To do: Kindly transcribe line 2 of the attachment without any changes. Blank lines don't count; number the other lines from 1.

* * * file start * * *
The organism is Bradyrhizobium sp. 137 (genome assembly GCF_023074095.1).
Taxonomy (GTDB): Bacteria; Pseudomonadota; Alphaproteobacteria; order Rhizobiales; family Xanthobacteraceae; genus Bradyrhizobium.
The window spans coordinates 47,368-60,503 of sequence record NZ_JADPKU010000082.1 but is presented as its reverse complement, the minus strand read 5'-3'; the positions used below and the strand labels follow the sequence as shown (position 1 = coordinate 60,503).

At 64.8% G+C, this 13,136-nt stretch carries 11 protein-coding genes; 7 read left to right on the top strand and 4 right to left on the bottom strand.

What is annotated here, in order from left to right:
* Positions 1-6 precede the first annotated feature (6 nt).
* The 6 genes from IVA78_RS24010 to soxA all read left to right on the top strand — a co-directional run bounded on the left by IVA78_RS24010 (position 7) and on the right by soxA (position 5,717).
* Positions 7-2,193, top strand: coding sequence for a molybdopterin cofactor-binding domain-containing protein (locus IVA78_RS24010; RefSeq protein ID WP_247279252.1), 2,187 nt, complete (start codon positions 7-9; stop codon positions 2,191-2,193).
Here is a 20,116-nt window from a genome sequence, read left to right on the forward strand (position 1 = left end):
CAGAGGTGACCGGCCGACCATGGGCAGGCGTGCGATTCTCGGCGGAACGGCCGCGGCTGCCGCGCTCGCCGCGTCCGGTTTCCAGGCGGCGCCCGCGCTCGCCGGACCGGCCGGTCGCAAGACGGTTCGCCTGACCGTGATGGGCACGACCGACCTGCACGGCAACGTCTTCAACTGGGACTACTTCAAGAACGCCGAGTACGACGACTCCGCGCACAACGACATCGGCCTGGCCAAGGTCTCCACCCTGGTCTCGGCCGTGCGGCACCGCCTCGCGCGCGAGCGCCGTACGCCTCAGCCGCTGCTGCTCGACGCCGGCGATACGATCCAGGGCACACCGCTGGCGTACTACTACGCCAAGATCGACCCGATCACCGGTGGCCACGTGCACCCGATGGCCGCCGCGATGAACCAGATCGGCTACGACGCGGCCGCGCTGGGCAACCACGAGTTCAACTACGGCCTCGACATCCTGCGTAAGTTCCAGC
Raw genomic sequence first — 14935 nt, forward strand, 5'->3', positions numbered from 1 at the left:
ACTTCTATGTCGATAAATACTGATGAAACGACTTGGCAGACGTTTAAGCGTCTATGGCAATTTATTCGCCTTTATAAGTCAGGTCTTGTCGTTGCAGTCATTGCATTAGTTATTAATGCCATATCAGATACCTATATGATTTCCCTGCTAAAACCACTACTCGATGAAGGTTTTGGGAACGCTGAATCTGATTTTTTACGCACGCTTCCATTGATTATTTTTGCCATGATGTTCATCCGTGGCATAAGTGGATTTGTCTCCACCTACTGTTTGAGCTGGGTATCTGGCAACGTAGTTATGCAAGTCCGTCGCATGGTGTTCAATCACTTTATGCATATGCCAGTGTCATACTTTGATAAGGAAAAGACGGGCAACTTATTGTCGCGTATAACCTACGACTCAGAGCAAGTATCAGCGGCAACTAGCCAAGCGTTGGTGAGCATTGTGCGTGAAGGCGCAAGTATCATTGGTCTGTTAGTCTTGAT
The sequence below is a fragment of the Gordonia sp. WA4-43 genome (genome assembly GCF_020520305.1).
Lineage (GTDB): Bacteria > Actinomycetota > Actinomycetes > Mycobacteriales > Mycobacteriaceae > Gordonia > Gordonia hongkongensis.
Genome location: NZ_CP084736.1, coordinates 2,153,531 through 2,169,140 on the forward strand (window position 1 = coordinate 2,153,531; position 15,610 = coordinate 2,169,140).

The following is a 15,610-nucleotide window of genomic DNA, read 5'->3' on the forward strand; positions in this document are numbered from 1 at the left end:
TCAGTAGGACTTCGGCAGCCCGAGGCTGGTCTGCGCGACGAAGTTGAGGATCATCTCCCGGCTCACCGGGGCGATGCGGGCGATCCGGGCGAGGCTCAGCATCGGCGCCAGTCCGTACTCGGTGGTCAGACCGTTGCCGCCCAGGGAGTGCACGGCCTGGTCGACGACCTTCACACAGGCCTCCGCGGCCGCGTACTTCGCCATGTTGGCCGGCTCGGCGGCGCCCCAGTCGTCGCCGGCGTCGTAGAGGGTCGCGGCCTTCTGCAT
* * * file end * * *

Taxonomy (GTDB): Bacteria; Pseudomonadota; Alphaproteobacteria; order Rhizobiales; family Xanthobacteraceae; genus Bradyrhizobium.